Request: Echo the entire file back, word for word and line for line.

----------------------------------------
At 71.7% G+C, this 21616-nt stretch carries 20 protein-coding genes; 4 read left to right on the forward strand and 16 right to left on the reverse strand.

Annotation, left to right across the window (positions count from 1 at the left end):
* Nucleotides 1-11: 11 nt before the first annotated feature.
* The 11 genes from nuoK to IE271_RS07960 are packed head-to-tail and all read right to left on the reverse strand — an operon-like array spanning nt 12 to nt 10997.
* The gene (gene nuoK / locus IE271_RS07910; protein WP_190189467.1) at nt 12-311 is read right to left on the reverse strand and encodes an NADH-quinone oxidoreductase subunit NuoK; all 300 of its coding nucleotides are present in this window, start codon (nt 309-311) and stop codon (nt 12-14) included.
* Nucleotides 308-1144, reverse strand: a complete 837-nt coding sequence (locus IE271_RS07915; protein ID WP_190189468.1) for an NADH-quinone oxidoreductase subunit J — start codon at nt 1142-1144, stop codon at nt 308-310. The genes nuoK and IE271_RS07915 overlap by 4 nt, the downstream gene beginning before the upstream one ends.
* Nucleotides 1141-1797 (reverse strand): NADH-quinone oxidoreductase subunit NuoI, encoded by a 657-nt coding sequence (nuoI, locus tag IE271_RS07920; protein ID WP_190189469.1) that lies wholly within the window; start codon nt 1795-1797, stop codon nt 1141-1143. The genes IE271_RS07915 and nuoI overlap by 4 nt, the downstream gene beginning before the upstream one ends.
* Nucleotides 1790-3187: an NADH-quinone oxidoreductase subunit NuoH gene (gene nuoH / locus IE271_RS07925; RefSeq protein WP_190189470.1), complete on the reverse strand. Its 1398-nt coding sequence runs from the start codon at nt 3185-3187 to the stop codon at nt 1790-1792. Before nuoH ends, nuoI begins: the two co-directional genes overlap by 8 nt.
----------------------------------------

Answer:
At 71.7% G+C, this 21616-nt stretch carries 20 protein-coding genes; 4 read left to right on the forward strand and 16 right to left on the reverse strand.

Annotation, left to right across the window (positions count from 1 at the left end):
* Nucleotides 1-11: 11 nt before the first annotated feature.
* The 11 genes from nuoK to IE271_RS07960 are packed head-to-tail and all read right to left on the reverse strand — an operon-like array spanning nt 12 to nt 10997.
* The gene (gene nuoK / locus IE271_RS07910; protein WP_190189467.1) at nt 12-311 is read right to left on the reverse strand and encodes an NADH-quinone oxidoreductase subunit NuoK; all 300 of its coding nucleotides are present in this window, start codon (nt 309-311) and stop codon (nt 12-14) included.
* Nucleotides 308-1144, reverse strand: a complete 837-nt coding sequence (locus IE271_RS07915; protein ID WP_190189468.1) for an NADH-quinone oxidoreductase subunit J — start codon at nt 1142-1144, stop codon at nt 308-310. The genes nuoK and IE271_RS07915 overlap by 4 nt, the downstream gene beginning before the upstream one ends.
* Nucleotides 1141-1797 (reverse strand): NADH-quinone oxidoreductase subunit NuoI, encoded by a 657-nt coding sequence (nuoI, locus tag IE271_RS07920; protein ID WP_190189469.1) that lies wholly within the window; start codon nt 1795-1797, stop codon nt 1141-1143. The genes IE271_RS07915 and nuoI overlap by 4 nt, the downstream gene beginning before the upstream one ends.
* Nucleotides 1790-3187: an NADH-quinone oxidoreductase subunit NuoH gene (gene nuoH / locus IE271_RS07925; RefSeq protein WP_190189470.1), complete on the reverse strand. Its 1398-nt coding sequence runs from the start codon at nt 3185-3187 to the stop codon at nt 1790-1792. Before nuoH ends, nuoI begins: the two co-directional genes overlap by 8 nt.